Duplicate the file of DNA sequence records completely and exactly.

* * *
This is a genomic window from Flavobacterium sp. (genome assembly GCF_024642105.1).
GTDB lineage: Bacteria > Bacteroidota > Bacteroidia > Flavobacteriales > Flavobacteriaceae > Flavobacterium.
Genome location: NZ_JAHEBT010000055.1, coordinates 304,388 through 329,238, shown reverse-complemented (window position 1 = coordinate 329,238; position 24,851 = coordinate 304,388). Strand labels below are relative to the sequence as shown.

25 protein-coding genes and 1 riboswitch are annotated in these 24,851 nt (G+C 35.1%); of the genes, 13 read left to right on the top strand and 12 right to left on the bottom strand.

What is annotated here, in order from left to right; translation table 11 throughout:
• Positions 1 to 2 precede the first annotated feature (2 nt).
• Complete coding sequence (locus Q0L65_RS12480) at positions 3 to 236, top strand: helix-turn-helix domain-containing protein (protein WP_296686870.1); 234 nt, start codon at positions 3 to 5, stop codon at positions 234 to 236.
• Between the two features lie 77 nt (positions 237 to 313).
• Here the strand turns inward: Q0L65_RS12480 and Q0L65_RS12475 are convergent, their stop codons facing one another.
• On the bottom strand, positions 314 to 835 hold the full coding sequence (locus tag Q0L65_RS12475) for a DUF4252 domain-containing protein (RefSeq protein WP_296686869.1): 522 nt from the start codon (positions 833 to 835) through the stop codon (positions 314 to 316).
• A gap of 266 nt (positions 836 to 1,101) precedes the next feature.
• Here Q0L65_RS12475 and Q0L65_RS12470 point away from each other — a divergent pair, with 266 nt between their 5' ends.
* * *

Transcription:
This is a genomic window from Flavobacterium sp. (genome assembly GCF_024642105.1).
GTDB lineage: Bacteria > Bacteroidota > Bacteroidia > Flavobacteriales > Flavobacteriaceae > Flavobacterium.
Genome location: NZ_JAHEBT010000055.1, coordinates 304,388 through 329,238, shown reverse-complemented (window position 1 = coordinate 329,238; position 24,851 = coordinate 304,388). Strand labels below are relative to the sequence as shown.

25 protein-coding genes and 1 riboswitch are annotated in these 24,851 nt (G+C 35.1%); of the genes, 13 read left to right on the top strand and 12 right to left on the bottom strand.

What is annotated here, in order from left to right; translation table 11 throughout:
• Positions 1 to 2 precede the first annotated feature (2 nt).
• Complete coding sequence (locus Q0L65_RS12480) at positions 3 to 236, top strand: helix-turn-helix domain-containing protein (protein WP_296686870.1); 234 nt, start codon at positions 3 to 5, stop codon at positions 234 to 236.
• Between the two features lie 77 nt (positions 237 to 313).
• Here the strand turns inward: Q0L65_RS12480 and Q0L65_RS12475 are convergent, their stop codons facing one another.
• On the bottom strand, positions 314 to 835 hold the full coding sequence (locus tag Q0L65_RS12475) for a DUF4252 domain-containing protein (RefSeq protein WP_296686869.1): 522 nt from the start codon (positions 833 to 835) through the stop codon (positions 314 to 316).
• A gap of 266 nt (positions 836 to 1,101) precedes the next feature.
• Here Q0L65_RS12475 and Q0L65_RS12470 point away from each other — a divergent pair, with 266 nt between their 5' ends.